Sunday, November 15, 2009
Wait a minute. It costs too much to provide health care? What is too much? Is it more than we as a nation spend on fast food? (over $110 billion) Or how about what we spend on going to the movies or buying DVD's ($10.8 Billion) What about video games? Does health care cost more than the amount spent on gaming systems and the elaborate escapist games that are no doubt played by kids and adults alike when they stay home sick? ($11.8 Billion)
I pose these questions because it occurred to me that if we truly can't afford health care, maybe we aren't as rich a country as we think we are. If providing health care will wreck our economy, and thus our ability to buy the things that make us feel rich, isn't that some sort of ruse? Is the ability to have the latest smart-phone-video-recording-mp3-playing-gadget that also makes julienne fries really more important than say preventing chronic conditions that will decrease the "genuine quality of life," and ultimately cost more money to treat?
Now, I want to make a distinction here about the difference between quality of life and standard of living. I think of these closely related concepts in terms of internal and external. Quality of life comes from our internal perspective that others cannot experience. These are our senses, what we see, what we hear, how we feel. Nobody else can experience these things for us. If we are in pain, it is our own pain. The same can be said of fatigue, muscle and body aches, and emotional stress or anguish.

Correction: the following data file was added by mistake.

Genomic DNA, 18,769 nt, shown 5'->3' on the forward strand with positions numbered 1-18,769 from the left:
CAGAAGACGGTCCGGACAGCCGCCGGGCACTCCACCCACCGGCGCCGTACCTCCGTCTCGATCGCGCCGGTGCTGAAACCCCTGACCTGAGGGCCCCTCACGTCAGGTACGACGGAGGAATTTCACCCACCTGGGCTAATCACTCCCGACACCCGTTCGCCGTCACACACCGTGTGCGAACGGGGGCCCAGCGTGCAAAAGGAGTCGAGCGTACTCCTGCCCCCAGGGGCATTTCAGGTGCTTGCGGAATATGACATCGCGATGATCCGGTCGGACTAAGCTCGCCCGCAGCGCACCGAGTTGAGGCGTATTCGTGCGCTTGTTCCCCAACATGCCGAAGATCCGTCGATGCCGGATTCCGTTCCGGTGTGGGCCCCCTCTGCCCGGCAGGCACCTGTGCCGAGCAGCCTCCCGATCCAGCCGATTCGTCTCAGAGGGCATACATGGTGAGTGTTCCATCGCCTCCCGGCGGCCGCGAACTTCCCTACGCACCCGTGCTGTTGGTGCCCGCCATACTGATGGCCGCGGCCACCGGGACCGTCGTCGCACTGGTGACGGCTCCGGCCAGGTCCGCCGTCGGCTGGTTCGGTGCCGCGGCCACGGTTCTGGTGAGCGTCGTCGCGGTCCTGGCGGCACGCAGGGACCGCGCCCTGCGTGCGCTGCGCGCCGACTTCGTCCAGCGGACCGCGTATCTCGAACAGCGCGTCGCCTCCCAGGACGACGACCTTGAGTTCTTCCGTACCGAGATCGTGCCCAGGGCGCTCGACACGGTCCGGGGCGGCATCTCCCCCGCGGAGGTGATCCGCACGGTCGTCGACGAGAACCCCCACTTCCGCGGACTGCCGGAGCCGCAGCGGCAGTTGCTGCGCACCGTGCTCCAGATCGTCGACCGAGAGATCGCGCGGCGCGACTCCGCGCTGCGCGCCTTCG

Standard of living on the other hand, I believe is determined by the external. These are the things that outwardly comfort us such as clothes, housing, amenities and diversions. And as it happens, our standard of living has the ability to effect our quality of life. If our standard of living is depreciated, so is our quality of life.
Health care, I believe is a component of our standard of living. Access to adequate preventative care curbs illnesses before they become chronic conditions, which can increase quality of life.
So, when the argument is made that we cannot afford health care for everyone, what we really mean is that we can't afford the standard of living of every other industrialized nation, which will directly impact our quality of life. And if we are living at a lower standard than all the other industrialized nations, how rich are we really?
Are we fooling ourselves with diversions and materialism? Do gadgets and things really give us anything other than a false sense of security?
Or is that just a false sense of superiority?
Tuesday, November 3, 2009
I may be one of the few who will openly admit that those of us who ride the ferry are snobs about it. There’s a reason for it, that I’ll get into later, but it might not be the reason you think.